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Third-party administrators are using mobile technology to put workers compensation claims information in the hands of injured workers to improve their engagement in the claims process and avoid potential litigation over injuries.
While TPAs are now moving to adapt to the digital habits of younger workers and newer digital tools, widespread use of their mobile apps by injured workers won't occur for several years, experts say.
Sedgwick Claims Management Services Inc., Gallagher Bassett Services Inc., CorVel Corp. and Broadspire Services Inc. have released mobile applications or mobile websites that provide injured workers access at any time to information about their claims and help them contact claims adjusters.
The goal, experts say, is to enable claims professionals to develop a rapport with workers who require additional support to get back on the job.
“As folks are now coming into the workforce, especially younger, new college grads, (using mobile technology is) how they've grown up,” said John Jakovcic, Atlanta-based vice president of technology at Broadspire's medical management and risk sciences group. “If you're not giving them what they're used to ... you're behind the times.”
Mr. Jakovcic said Broadspire's mobile site, My Claim, like its My Claim website, gives injured employees a “real-time view” of claim payment information.
Sedgwick rolled out its viaOne app last summer on Apple and Android devices. The app allows injured workers to check the status of their claims, view payment history, submit questions, and receive alerts via emails, text messages or automated phone calls, said Jarrod Magan, Memphis, Tennessee-based vice president of client technology services at Sedgwick.
“For that segment of the claimant population that feels disconnected from the process, they can actually now, at any time of day, see what's going on with their claim,” Mr. Magan said. “The thought is then that they'll be less likely to go out and seek attorney representation.”
Simultaneously, personal injury attorneys are developing similar technology for workers comp claimants, said intellectual property lawyer Aaron Tantleff, a partner at Foley & Lardner L.L.P. in Chicago. The mobile apps attorneys are using to connect with injured workers could have the opposite effect of the apps TPAs are developing.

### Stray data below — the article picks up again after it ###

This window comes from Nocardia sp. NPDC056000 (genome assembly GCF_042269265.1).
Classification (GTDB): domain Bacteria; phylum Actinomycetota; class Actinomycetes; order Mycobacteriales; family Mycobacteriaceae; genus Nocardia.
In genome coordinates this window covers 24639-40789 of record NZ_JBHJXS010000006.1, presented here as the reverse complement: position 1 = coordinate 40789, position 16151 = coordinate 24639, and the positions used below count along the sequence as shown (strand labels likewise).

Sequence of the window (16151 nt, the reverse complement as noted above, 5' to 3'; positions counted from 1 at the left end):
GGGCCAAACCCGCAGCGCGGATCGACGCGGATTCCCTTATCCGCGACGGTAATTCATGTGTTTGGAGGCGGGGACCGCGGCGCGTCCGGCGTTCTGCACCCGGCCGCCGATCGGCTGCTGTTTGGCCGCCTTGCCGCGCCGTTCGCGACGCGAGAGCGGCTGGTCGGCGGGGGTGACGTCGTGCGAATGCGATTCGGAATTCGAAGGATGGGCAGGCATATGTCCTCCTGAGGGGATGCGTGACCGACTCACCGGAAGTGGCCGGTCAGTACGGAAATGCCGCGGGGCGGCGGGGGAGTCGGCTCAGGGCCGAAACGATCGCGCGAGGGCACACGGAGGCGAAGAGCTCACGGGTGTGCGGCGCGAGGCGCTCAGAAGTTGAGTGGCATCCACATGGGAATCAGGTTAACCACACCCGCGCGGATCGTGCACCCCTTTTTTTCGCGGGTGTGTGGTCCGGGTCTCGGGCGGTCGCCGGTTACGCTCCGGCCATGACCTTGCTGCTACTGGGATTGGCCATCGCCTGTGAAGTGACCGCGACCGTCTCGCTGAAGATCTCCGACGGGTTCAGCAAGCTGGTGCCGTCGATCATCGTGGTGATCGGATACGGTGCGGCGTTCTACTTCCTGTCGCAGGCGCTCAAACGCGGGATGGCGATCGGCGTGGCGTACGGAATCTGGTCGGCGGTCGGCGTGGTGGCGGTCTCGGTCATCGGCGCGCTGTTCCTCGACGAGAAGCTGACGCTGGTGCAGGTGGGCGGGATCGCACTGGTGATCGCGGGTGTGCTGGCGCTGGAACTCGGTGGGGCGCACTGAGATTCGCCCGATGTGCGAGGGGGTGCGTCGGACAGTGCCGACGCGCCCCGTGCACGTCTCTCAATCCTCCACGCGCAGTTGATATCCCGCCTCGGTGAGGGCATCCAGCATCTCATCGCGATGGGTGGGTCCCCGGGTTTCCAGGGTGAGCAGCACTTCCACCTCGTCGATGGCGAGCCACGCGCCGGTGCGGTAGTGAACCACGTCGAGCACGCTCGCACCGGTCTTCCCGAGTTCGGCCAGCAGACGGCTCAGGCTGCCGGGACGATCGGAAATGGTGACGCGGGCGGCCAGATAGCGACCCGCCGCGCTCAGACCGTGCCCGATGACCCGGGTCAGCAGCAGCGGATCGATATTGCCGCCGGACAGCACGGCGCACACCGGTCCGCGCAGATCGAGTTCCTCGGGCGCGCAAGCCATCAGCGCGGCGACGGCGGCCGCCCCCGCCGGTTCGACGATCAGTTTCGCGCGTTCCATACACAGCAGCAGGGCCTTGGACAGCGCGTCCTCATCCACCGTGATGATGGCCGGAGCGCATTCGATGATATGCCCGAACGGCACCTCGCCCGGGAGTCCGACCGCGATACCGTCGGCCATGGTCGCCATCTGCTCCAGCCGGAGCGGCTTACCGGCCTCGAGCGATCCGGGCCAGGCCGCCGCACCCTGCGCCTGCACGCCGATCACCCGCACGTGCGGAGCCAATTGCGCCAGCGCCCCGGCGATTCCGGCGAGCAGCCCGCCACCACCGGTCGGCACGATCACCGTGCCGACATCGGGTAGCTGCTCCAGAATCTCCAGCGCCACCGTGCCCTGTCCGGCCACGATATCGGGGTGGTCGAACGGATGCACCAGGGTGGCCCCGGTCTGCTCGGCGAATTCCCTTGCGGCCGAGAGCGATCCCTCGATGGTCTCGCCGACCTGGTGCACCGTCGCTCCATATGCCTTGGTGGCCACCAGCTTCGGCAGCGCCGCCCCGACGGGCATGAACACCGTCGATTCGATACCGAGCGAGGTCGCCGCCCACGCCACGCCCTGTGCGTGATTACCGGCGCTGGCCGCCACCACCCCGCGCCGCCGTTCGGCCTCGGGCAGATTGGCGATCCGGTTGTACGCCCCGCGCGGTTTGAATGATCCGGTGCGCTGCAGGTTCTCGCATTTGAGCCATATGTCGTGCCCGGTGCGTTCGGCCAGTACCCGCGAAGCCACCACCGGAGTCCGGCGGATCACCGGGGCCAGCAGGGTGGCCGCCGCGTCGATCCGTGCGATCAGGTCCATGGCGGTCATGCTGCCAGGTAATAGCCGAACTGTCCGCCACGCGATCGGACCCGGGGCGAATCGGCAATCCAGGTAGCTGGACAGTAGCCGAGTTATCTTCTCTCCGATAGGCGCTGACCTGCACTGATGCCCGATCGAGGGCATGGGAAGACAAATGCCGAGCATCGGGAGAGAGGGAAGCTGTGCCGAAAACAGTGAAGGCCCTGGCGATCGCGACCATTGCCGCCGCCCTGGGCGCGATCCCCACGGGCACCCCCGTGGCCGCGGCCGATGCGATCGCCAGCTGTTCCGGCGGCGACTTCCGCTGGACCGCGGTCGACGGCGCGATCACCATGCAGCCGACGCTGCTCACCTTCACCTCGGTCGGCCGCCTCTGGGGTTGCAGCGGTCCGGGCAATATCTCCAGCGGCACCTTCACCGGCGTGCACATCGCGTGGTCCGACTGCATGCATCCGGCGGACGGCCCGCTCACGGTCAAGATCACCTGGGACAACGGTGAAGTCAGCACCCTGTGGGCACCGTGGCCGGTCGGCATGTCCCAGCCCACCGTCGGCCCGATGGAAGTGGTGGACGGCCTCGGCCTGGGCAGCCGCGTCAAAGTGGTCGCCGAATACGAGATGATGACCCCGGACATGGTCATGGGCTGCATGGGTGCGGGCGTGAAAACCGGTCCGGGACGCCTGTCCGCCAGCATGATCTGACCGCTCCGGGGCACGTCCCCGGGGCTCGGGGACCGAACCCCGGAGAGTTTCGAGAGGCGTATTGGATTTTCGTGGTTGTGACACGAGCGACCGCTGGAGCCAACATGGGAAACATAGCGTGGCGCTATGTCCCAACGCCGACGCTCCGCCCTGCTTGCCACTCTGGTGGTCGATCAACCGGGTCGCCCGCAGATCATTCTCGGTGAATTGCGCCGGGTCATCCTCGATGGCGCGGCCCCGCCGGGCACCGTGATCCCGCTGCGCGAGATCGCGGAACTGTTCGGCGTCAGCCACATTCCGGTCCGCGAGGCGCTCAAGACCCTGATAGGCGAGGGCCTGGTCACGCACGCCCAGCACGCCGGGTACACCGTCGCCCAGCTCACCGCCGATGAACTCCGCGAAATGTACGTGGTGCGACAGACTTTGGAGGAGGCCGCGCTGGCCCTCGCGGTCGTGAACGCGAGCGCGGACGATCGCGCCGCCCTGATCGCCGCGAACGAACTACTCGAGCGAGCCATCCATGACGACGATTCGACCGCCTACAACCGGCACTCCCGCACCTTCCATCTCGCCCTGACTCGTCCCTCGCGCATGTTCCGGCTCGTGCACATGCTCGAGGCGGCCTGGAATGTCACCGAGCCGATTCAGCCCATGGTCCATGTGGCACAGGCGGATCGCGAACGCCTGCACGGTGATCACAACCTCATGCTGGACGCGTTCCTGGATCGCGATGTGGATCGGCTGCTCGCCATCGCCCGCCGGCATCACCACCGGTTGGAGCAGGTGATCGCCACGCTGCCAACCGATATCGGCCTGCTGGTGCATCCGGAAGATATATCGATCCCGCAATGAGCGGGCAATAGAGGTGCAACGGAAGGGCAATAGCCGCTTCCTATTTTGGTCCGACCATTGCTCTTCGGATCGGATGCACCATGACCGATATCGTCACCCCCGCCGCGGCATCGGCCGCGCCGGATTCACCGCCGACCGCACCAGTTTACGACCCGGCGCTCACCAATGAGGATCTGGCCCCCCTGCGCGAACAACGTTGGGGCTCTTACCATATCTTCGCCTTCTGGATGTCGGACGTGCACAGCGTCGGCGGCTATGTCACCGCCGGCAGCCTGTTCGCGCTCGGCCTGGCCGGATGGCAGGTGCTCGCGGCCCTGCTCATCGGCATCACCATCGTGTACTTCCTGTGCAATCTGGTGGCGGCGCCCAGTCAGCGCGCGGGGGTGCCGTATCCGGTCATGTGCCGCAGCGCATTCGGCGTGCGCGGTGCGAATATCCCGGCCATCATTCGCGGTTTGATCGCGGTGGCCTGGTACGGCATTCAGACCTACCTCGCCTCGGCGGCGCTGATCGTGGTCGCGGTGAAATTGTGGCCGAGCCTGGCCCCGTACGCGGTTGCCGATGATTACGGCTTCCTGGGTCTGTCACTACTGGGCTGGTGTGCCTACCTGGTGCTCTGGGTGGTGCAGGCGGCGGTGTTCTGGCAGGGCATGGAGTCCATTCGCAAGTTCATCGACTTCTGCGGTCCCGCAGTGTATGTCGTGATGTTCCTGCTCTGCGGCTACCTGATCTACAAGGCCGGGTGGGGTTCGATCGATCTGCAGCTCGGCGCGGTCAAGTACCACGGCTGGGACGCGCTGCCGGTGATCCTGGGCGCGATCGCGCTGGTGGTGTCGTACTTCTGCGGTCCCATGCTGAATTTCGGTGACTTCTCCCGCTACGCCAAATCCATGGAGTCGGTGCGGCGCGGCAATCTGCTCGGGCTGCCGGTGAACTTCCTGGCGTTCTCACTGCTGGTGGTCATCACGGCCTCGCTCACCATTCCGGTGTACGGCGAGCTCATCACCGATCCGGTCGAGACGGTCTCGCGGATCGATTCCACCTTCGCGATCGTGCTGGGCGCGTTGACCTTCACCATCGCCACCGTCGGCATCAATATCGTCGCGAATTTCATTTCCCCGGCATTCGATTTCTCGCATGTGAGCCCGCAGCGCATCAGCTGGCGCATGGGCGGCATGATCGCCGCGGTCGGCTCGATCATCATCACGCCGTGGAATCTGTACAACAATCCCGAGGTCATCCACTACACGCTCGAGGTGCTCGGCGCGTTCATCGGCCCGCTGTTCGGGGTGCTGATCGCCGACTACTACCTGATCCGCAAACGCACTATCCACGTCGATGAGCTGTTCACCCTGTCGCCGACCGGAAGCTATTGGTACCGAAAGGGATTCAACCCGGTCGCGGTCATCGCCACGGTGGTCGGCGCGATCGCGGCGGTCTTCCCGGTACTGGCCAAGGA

“The idea there is that someone could say, "I'm going to document my own workplace injury in this app, hit submit and get a free consult” from a lawyer on possibly suing, Mr. Tantleff said.
One workers compensation consultant was encouraged that TPAs are developing mobile apps, but said that the quality of communication with injured workers is more important than the mode of that communication.
“The engagement issue is much more about how the employer and the insurance company communicate with the injured worker ... in terms of the words they use and the tone they use and how proactive they are, rather than the vehicle they use to communicate with,” said Joseph Paduda, principal of Madison, Connecticut-based Health Strategy Associates.
While Gallagher Bassett's information management website, MyGBClaim.com, is accessible to claimants on mobile devices, it's not formatted for a smaller screen, said Gary T. Anderberg, New Hope, Pennsylvania-based senior vice president of claim analytics. The TPA is developing an app for injured workers and claim adjusters to give users timely responses and more human interaction.
“We have no intentions of replacing adjusters with machines,” Mr. Anderberg said.
He said it's important to keep the claimant experience consistent across all communication platforms so an injured worker with access to only to a telephone gets the same service as those with smartphones.
Mobile TPA apps have potential to reach a large segment of the population. A January report by the Pew Research Center showed that 90% of U.S. adults have a cellphone, 58% have a smartphone and 42% have a tablet. However, Mr. Paduda said blue-collar workers are less likely to have smartphones and more likely to get injured on the job.
Still, Mr. Paduda said he's glad to see the “slow-growing, static, difficult-to-change (workers comp) industry” adopting the latest technology to help claims adjusters and employers do their jobs.
“There are applications out there that allow supervisors to do incident reports on smartphones, which makes a lot of sense,” Mr. Paduda said. “You can take a picture of the broken arm, you can take a picture of the machine, and you're good to go. ... If you're going to invest time and energy into electronic communications to help workers comp, that's where it makes a lot of sense.”
Reducing lag time is the basis for CorVel Corp.'s Claim Intake app, which allows users to report workplace injuries from any location, said Heather Burnham, vice president of marketing at the Irvine, California, company.
App development in various areas of the workers comp claims process provide tools that at times makes the process a bit easier, said Joe Picone, an Glen Allen, Va.-based claim consulting practice leader at Willis North America Inc.
“There still isn't widespread use,” Mr. Picone said. “That will change in the next five to 10 years.”
What's more, such apps in the workers comp industry could raise privacy concerns, said Eric Proser, Atlanta-based partner and workers compensation head at law firm Constangy, Brooks & Smith L.L.P.
“There are risks every time you use the Internet to transmit any health information,” Mr. Proser said.